This week, in particular, many Evangelical (and other) Anglicans are grieving over the realisation that their church, as an institution, has gone badly astray from the “faith once delivered to the saints” (Jude 3). It is a grief not to be disdained. The C of E was born out of fiery spiritual struggle half a millennium ago, and despite its shortcomings and heterogenicity it has preserved both the ancient catholic tradition and a doctrinal basis firmly grounded in the Reformation. From Hugh Latimer and George Herbert to John Stott and Dick Lucas, authentic Christian living and teaching has continued within a tradition closely linked to the life of the nation by its Establishment and, of course, by the monarch’s Coronation oath. There is something special, too, about worshipping in a sanctified and beautiful space where your community has prayed for many centuries.
I was christened as an Anglican, converted through Anglicans (amongst others), married (to a confirmed Anglican) in an Anglican church, and have belonged to three Anglican congregations. I even have an Anglican archbishop (of Ulster) in my ancestry, and another archbishop (of Canterbury) was educated at my school. It is strange, at my advanced age, to enter an ancient church, or hear a peal of village bells, and think, “This institution has now officially embraced heterodoxy.”
Now many (including the global south’s bishops representing 75% of the Anglican communion) have seen that it is time to “come out of Babylon” in some way. Alternative Anglican communions are being organised through GAFCON and others. Foresighted Evangelicals (and, I assume, other conservatives like the Anglo-Catholics, to be even-handed) have been preparing for this moment since they saw the way that the LGBGTQ+ issue was being handled.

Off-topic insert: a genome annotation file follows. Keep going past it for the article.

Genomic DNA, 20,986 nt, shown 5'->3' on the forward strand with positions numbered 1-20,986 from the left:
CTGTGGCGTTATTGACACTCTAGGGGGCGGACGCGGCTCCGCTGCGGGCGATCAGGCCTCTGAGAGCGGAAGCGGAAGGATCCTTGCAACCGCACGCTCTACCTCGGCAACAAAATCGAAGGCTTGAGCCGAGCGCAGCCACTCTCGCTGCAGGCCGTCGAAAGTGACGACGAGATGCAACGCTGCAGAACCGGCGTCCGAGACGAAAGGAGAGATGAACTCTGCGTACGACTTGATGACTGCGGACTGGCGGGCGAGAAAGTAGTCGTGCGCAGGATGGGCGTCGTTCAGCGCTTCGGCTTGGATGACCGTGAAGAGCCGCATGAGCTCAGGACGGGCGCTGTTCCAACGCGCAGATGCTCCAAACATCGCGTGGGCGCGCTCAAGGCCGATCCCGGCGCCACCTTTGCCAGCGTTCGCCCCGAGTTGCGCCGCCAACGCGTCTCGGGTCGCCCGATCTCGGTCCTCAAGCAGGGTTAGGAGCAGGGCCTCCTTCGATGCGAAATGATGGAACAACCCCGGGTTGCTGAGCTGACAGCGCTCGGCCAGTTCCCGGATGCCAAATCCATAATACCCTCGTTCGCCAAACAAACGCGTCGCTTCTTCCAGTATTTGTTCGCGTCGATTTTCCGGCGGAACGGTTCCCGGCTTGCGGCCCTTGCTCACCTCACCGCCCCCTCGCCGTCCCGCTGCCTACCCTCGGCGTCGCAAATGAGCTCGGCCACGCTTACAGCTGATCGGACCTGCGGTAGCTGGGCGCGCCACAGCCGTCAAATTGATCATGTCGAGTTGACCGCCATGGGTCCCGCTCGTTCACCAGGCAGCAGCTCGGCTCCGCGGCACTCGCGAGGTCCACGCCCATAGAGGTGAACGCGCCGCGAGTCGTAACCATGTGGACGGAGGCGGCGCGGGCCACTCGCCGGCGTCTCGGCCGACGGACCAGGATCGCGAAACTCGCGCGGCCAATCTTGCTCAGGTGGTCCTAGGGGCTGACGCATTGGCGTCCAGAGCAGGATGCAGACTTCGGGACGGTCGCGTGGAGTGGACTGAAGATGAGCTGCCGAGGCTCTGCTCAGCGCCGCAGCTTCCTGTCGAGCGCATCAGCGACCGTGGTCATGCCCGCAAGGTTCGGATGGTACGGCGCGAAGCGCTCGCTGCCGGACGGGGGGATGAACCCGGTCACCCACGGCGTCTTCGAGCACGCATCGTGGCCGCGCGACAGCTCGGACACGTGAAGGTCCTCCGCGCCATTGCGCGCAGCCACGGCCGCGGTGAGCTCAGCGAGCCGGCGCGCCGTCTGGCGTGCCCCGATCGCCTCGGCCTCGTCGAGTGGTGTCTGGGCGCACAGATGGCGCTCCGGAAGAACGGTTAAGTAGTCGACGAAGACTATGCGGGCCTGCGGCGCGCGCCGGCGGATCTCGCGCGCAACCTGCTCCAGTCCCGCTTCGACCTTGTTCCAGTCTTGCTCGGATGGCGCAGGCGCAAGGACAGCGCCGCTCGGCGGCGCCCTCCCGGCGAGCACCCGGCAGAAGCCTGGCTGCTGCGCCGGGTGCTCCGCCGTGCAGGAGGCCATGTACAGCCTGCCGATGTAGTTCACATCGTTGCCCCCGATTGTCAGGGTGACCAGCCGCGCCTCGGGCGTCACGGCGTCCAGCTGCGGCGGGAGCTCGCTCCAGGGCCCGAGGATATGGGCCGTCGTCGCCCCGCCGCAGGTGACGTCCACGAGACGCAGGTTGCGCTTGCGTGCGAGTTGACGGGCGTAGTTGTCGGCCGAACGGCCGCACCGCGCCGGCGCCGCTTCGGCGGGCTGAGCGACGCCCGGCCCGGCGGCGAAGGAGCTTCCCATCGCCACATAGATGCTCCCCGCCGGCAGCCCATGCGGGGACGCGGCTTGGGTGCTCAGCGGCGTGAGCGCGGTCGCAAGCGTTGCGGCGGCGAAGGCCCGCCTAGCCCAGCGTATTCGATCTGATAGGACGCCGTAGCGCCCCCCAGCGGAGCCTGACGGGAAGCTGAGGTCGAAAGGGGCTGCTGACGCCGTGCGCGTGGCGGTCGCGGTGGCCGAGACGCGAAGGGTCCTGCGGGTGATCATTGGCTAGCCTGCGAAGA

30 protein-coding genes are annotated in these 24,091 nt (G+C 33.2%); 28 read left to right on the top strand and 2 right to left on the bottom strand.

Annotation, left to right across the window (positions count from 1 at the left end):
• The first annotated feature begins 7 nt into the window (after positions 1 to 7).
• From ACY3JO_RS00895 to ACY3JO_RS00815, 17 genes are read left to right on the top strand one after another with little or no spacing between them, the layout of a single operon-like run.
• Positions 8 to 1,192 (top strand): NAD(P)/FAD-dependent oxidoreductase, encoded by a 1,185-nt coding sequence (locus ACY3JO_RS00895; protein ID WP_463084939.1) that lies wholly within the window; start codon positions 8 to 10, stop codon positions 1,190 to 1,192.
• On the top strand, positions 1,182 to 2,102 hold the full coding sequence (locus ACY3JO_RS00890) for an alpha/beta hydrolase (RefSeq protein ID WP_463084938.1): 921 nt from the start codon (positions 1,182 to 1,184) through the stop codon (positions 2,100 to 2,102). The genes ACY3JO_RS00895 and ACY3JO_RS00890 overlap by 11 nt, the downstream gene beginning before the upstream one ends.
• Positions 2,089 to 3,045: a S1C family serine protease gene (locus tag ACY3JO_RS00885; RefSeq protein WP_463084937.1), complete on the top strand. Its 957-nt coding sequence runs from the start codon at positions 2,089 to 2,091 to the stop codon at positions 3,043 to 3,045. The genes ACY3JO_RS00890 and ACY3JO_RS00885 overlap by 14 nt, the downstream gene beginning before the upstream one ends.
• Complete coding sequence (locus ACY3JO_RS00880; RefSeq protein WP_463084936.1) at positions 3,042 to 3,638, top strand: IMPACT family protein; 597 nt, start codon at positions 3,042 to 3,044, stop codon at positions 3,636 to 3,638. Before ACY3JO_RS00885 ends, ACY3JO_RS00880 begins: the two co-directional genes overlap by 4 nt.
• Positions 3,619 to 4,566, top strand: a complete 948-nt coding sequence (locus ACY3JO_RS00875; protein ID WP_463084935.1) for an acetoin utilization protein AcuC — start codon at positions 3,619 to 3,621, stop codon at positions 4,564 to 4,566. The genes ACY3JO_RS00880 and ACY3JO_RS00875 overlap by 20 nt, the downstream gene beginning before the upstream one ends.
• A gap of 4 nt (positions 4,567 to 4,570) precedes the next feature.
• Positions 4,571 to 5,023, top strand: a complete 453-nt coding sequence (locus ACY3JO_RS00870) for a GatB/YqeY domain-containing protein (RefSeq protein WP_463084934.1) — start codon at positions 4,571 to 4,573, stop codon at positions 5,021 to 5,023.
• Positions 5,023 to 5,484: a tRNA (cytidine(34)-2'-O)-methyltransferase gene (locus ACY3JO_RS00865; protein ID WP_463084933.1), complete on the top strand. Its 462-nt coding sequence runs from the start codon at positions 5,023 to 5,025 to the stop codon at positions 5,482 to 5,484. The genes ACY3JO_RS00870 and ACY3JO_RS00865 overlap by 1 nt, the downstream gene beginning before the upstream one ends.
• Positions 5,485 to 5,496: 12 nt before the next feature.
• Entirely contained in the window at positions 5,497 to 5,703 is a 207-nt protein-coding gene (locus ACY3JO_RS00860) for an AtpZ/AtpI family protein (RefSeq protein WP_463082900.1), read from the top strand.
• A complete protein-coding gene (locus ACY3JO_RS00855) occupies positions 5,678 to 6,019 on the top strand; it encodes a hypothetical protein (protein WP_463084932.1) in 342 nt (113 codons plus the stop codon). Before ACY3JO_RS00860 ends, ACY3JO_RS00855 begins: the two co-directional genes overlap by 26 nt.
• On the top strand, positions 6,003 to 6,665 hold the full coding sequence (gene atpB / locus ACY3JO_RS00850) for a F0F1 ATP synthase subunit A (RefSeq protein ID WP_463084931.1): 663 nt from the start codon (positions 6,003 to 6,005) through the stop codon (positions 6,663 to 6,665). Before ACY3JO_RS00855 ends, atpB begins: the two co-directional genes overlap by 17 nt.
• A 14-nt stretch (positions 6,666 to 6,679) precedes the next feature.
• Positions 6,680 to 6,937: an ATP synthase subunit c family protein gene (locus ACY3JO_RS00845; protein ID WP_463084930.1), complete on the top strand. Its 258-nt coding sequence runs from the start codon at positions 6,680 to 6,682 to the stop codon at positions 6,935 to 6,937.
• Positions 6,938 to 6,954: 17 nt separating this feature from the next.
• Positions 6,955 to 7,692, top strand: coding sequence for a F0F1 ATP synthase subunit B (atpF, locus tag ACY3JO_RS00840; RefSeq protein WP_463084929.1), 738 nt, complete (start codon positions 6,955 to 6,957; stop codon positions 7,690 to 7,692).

There is a certain kind of “consultation” which is made to appear as if it is aiming to establish truth, but is in fact engineered to enforce a foreordained conclusion. The issue, to the hierarchy, was never about discovering the authentic teaching of Jesus, Lord of all, on the matter, but to elevate human desire and experience over Scripture and re-brand the church as a celebration of diversity rather than “the pillar and foundation of the of truth” (1 Tim 3:15). This is plainly shown by the firm stance of nearly all the denominations on single-sex marriage before it became socially disadvantageous to take a firm stance.
But other Evangelicals, apparently less prepared, are talking about hanging in there, in the (vain) hope of influencing the direction the now deeply compromised Church of England will take. And whatever the opposite of the “Christian asceticism” described above is, I think many of these people are falling into it. The reverence for tradition must be a strong factor, together with the quite understandable reluctance to be pushed out of an institution whose leadership, rather than they themselves, has moved. Something does seem deeply wrong about relinquishing a church-owned house that has served the Christian community since mediaeval times, in favour of hiring a school hall.
I remember showing an American scholar of the Puritan theologian John Owen round the latter’s church in Coggeshall, and the vicar showing him an old pewter offertory plate from the vestry, that was used in Owen’s time. That kind of historical and spiritual continuity is not easy to come by, and I can imagine the reluctance, for the congregation and minister of a church like that, to consider giving it up. But they should remember that the Jerusalem temple, whether that of Solomon of that of Herod, had a richer heritage, yet God was more interested in “worshippers in Spirit and truth” than in holy spaces, and so “not one stone was left on another.”
The defence that the Church of England has not actually changed its official doctrines is really, it seems to me, a poor excuse for clinging to the familiar. Even the Soviets had free speech, free press and free religion written in to their constitution, but the Gulags were the reality that counted. “Handsome is as handsome does,” and there is a gospel word for saying one thing, and doing the opposite.